Healthcare Bankruptcy

Civil Defense Perspectives May 2012, Vol. 28 No. 4

To sell national or “universal” (that is, compulsory) health insurance,  “reformers” use individual hardship stories and statistical hype. Barack Obama claimed that medical costs cause a bankruptcy in America every 30 seconds. Senate candidate Elizabeth Warren claimed that “at least” 46% of all bankruptcies had a medical cause in 2001, and that this represented a 23-fold increase over 20 years.

Although the statistics are flawed, the cost problem is real. The proposed solutions do not prevent bankruptcy, but rather assure it—for the existing medical system, and ultimately the whole economy. Flawed Analysis

Bankruptcy is caused by debt and the loss of the income required to service it. Single-payer advocates attribute bankruptcy to medical reasons if the debtor reported uncovered medical bills exceeding $1,000 in 2 years, or lost at least 2 weeks worth of income because of illness or injury. In contrast, a study at the University of California at Davis concluded that only 5% of bankruptcies were caused by medical problems ( Warren arrived at her startling increase by greatly broadening the definition of medical bankruptcy to include any filer who reported uncontrolled gambling, drug or alcohol addiction, or birth or adoption of a child (

The Healthcare Bubble

A startling increase in health-related spending, however, is undeniable, and unsustainable. From around 10% of per capita income in 1970, it has accelerated to consume more than 30% of per capita income in 2010 (Arthur Robinson, Common Sense 2012).

In 2008, the U.S. Dept. of Health and Human Services (HHS) estimated national health expenditures at an average of about $7,800 per person, or more than $31,000 for a family of four. The Census Bureau estimated that almost one-fifth of U.S. households earn less income than their share of national health expenditures.  Clearly, U.S. citizens cannot afford this, writes Andrew Foy, M.D. (J Amer Phys Surg, summer 2012).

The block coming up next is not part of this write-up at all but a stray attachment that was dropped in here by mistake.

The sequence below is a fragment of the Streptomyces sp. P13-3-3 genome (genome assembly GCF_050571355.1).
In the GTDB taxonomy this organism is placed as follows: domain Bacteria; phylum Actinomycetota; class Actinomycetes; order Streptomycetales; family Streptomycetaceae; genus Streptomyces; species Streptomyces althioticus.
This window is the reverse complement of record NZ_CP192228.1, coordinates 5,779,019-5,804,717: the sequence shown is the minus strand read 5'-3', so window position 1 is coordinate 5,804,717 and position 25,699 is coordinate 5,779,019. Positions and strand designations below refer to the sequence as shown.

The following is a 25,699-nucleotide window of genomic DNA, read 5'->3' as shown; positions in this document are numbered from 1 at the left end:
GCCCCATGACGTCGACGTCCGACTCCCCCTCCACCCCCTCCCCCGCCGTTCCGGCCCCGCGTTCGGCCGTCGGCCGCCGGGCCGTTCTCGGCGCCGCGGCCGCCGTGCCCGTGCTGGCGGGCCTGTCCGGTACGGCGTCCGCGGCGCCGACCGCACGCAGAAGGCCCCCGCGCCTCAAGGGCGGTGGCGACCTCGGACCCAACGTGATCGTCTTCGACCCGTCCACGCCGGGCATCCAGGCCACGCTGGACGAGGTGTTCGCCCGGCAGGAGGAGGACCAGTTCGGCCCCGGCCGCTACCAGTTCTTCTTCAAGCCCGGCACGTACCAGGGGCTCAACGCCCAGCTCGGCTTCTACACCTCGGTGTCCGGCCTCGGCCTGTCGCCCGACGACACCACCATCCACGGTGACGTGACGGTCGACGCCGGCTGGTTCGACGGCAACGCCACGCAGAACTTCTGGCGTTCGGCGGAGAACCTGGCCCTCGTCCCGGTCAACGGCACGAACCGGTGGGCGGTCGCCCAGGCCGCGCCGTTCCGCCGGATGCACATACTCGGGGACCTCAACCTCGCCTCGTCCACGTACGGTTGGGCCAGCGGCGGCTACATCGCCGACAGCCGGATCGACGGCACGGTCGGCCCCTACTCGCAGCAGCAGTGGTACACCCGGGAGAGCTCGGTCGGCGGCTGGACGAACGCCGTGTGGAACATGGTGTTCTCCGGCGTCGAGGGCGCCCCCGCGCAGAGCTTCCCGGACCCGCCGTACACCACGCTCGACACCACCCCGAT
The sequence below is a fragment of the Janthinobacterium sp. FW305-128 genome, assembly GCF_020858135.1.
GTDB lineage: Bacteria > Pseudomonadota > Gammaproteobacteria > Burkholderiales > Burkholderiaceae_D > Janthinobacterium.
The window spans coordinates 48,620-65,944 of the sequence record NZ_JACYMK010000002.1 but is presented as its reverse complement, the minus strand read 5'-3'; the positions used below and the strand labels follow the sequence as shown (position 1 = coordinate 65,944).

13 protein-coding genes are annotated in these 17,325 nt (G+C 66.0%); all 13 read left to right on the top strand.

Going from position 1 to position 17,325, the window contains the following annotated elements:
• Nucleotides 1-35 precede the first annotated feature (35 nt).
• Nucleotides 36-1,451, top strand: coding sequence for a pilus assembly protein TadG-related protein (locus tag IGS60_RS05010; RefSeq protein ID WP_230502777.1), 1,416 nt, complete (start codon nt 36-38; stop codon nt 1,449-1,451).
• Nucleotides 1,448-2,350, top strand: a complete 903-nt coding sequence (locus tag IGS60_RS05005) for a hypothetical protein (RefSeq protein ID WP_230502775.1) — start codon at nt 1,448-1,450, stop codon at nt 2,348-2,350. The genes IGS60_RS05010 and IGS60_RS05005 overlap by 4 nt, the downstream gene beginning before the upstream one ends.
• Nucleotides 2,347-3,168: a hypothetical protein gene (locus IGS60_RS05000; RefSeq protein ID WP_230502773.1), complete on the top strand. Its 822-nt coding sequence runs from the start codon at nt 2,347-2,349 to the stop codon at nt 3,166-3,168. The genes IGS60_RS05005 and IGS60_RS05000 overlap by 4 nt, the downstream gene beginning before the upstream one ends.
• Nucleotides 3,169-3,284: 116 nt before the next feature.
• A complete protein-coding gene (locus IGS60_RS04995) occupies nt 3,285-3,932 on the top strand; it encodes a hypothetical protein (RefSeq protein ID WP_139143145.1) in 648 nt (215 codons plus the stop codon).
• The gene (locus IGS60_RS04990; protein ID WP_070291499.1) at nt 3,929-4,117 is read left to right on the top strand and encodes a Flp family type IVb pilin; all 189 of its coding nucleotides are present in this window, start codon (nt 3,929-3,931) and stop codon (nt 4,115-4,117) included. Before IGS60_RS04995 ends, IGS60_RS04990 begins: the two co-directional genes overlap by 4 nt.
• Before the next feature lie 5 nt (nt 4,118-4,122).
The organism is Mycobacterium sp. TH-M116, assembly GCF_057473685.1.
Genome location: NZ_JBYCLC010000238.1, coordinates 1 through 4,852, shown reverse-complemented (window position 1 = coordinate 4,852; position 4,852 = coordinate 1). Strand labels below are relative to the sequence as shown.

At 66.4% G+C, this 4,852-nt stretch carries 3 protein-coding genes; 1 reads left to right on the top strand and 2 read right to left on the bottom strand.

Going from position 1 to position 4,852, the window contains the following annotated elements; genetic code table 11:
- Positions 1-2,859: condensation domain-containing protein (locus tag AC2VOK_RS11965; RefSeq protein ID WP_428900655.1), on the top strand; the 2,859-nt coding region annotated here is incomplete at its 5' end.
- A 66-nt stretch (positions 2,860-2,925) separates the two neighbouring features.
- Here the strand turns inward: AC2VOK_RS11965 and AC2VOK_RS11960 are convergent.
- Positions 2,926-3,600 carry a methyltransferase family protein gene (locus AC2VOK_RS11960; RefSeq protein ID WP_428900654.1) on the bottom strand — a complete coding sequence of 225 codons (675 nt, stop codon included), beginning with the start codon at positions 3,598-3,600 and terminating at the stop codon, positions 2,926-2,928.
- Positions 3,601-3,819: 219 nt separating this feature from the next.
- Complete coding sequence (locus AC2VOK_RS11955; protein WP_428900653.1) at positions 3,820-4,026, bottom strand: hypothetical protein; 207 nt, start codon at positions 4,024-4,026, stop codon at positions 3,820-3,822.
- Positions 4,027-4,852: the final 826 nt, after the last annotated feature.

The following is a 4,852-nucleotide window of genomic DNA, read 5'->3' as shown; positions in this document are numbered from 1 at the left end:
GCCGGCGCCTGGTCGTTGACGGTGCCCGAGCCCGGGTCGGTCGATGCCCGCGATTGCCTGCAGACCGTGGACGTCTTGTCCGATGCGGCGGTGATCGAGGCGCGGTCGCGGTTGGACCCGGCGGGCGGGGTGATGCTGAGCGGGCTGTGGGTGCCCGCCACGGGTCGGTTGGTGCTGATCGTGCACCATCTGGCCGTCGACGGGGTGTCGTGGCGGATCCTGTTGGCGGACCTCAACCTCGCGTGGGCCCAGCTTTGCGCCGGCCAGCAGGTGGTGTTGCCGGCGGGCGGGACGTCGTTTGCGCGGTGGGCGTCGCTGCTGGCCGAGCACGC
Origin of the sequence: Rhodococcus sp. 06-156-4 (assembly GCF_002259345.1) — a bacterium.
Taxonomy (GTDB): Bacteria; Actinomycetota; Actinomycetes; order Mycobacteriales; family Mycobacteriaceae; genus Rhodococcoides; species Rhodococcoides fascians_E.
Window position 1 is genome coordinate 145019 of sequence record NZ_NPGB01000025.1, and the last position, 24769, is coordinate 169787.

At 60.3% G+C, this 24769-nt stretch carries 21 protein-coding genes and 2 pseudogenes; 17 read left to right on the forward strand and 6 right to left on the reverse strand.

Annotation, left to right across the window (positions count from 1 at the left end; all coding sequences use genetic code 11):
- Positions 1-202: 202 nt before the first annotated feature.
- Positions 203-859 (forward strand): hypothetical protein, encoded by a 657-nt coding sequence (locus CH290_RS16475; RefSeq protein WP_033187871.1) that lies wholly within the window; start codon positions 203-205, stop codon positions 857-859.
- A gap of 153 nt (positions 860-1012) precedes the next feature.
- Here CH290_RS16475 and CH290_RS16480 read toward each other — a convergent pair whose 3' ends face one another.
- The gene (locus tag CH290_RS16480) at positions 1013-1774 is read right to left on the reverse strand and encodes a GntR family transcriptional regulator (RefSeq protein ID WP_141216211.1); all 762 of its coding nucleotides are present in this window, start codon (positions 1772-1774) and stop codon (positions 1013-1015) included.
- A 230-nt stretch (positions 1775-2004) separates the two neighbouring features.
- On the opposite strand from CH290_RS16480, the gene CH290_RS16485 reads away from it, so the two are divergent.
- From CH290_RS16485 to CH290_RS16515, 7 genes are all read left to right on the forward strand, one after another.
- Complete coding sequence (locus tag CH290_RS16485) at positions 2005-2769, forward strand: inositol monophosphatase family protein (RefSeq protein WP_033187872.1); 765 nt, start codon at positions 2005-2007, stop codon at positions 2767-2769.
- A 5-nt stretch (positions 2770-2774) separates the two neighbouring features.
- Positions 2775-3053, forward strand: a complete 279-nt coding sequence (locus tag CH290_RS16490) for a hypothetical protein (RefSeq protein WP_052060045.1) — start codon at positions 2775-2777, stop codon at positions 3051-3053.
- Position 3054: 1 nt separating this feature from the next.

Foy writes: “The U.S. healthcare system is a huge bubble created by misguided U.S. government policies that are made possible by the U.S. government’s ability to borrow money at artificially low interest rates.”

Although national health insurance proponents like to blame the cost spiral on fee-for-service payment, the upward trend began around 1965, with the enactment of Medicare and Medicaid, and with the trend to replace out-of-pocket payment with third-party coverage, that is to shift responsibility from the individual to everyone in the insurance pool.

Between 1999 and 2011, government spending on healthcare increased by 240%,  while GDP increased only 62%. Since 1970, government spending on healthcare has increased 5,400%.

The so-called Patient Protection and Affordable Care Act (PPACA or “ObamaCare”) pours in more billions of subsidies, heedless of the possibility of being overturned by the U.S. Supreme Court or repealed by Congress. Just one example, the equivalent of six Solyndras, is $3.4 billion in loan guarantees to newly created state-sponsored insurers called Consumer Operated and Oriented Plans, or CO-OPs. The White House predicts that 91% of the CO-OP loans will fail—and of course taxpayers will be stuck with the bill (

When government spending on healthcare declines—as it must, “healthcare spending will decrease dramatically, healthcare prices will drop, revenues will decline, and profits for the healthcare industry and related industries will dry up,” Foy writes.

“The healthcare bubble will burst.”

Medicine will survive. But physicians will have to give patients what they value, instead of giving the medical-industrial complex what it values.

Medical Care Versus Healthcare